In my personal life I’d say I just did a little bit of growing up. I moved to Brooklyn, which was huge step, as in “I didn’t cross the ocean to do Borough!!!” , I got married, and now we have no kids but a cat and a dog. Yes, it’s a life.
And New York? I came here, marveling at the subtle differences between our cultures. They’re not so far apart, as they’re both Western, and New York is steeped in European roots, but mores and manners where I came from – Liechtenstein/Swietzerland/Austria/ and then Germany – are a bit different. Some things I now can explain easily to visitors: “How are you?” is not a question but a greeting, getting the check right after the table is cleared is not to throw you out (well, mostly not), but considered polite, and asking “What do you do?” is not an intrusive personal question to be ventured in a conversation that is going well, but is considered an opening gambit. I still have my accent that most people hear and remark on, but I learned not to bite people when they ask me where I’m from. I find the political world here mortifying, but I’ll will vote, since I’m a citizen, and my few experiences with the medical system led me to remain solid in my Swiss health insurance, even though it’s inconvenient and costly. But at least I understand it.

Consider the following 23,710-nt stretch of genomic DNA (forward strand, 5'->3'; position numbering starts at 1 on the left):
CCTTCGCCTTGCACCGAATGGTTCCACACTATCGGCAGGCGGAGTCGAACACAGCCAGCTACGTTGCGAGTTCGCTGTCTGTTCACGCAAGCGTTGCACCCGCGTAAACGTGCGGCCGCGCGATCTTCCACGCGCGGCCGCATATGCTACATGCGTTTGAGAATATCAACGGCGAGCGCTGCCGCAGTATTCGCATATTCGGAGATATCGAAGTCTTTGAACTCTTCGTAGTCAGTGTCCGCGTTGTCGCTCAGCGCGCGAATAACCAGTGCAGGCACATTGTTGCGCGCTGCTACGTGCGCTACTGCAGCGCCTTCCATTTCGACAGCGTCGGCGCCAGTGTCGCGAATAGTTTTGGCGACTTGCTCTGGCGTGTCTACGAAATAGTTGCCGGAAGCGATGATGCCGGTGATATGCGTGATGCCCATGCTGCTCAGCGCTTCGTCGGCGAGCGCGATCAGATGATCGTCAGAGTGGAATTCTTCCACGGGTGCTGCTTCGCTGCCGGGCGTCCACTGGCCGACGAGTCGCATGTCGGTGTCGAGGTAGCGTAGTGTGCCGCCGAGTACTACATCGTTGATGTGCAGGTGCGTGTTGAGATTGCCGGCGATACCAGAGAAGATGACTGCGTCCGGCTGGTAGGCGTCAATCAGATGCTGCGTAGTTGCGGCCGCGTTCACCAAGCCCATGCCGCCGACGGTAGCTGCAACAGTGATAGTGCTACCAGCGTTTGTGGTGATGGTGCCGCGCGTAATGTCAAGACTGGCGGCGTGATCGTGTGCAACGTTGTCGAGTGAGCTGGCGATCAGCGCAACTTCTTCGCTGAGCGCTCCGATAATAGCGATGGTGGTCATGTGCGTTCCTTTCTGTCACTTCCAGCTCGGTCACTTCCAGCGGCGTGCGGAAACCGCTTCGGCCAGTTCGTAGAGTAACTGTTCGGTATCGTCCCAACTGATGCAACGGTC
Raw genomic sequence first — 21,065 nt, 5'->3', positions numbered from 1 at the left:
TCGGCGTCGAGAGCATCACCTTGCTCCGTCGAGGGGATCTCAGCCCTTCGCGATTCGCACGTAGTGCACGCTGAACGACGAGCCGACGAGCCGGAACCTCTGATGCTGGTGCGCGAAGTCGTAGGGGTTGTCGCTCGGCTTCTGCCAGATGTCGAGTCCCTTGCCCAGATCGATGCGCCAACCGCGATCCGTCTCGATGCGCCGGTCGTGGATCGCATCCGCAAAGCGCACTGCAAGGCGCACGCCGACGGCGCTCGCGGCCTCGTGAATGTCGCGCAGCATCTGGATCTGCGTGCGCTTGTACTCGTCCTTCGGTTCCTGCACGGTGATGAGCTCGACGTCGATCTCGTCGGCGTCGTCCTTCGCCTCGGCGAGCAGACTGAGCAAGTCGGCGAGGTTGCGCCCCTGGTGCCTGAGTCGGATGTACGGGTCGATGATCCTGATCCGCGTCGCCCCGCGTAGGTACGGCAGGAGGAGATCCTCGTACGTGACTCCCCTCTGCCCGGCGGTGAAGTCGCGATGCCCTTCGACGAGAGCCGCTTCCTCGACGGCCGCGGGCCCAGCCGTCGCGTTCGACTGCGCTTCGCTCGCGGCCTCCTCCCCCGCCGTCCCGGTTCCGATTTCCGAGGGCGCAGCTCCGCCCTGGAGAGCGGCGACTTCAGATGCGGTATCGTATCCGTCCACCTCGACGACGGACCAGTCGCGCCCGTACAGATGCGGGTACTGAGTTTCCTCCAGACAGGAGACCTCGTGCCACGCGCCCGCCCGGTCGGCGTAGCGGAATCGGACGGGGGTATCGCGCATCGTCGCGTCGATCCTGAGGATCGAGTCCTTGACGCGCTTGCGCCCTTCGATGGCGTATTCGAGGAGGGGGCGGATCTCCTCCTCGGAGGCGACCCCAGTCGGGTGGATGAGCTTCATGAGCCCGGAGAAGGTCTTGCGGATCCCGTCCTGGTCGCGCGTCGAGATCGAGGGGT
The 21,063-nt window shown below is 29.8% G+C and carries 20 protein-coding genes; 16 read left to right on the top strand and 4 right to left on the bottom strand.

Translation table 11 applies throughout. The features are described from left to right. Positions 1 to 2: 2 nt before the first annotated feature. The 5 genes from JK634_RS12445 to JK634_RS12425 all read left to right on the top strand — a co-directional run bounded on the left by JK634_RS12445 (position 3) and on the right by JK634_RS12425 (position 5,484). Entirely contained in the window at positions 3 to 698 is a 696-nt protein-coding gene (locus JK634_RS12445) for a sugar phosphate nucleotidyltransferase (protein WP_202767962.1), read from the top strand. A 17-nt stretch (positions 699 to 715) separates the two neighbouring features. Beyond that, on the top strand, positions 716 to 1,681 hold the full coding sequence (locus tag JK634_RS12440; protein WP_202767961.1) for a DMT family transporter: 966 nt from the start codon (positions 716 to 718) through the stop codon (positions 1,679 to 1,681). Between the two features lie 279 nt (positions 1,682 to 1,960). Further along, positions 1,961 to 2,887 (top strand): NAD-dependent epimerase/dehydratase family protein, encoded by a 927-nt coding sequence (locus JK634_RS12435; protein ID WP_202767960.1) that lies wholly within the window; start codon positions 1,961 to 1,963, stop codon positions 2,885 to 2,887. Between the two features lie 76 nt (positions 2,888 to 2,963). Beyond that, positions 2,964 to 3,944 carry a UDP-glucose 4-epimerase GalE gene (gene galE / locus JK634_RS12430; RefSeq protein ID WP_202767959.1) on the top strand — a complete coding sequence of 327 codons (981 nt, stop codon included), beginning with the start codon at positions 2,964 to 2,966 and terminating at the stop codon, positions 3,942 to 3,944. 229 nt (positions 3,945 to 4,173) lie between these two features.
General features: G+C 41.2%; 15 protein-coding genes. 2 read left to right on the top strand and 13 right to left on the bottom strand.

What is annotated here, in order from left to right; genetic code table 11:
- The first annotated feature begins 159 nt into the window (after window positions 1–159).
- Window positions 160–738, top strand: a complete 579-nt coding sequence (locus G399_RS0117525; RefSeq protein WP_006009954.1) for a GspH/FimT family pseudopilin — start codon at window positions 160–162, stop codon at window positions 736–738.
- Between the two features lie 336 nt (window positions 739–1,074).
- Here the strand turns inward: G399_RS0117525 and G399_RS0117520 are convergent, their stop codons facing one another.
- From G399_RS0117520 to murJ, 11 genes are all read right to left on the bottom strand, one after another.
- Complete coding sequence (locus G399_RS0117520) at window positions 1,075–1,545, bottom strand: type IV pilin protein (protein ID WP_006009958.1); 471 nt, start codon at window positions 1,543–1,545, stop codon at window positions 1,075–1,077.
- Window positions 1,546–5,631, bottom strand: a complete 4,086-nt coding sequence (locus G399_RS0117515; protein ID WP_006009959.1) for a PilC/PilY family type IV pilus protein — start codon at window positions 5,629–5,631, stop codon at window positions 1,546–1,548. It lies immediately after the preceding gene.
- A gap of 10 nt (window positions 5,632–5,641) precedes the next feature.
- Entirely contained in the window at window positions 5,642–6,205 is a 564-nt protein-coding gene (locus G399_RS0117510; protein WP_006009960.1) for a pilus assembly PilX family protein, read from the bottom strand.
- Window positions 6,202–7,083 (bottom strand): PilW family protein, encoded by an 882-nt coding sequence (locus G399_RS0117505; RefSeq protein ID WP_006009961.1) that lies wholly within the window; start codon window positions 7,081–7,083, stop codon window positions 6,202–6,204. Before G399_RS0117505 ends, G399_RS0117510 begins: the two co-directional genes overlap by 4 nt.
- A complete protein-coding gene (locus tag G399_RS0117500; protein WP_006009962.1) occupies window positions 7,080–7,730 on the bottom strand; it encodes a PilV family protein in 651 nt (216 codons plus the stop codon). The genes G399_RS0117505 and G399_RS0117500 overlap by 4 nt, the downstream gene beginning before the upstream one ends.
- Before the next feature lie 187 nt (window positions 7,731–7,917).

But, for better or for worse, I’m here now. It was not a career decision and I was happy with my Frankfurt boyfriend. It was rather a simple continuation of a back-and-forth that I’d established over the course of that one year. Every 2 months I’d be back in Europe, and pretty much remained mid-atlantic in feeling. And when Sept 5, 2003 came around, I wasn’t nearly finished with New York. Not done with me in New York. Not done with the New Yorkers. Or with the boroughs. And no, it wasn’t a great gig, or a new man. I just wasn’t done. And the funny thing is, 10 years later, I’m still not. My life’s roots are in Liechtenstein, my professional ones lie Frankfurt, but I am now at home in New York. Not the whole of the USA, mind you, but this particular city, with its unique energy and neurotic, ambitious, caustic, no-bullshit, generous, warm inhabitants. A familiar terrain with so much still to explore. I guess I’m a lifer. A toast!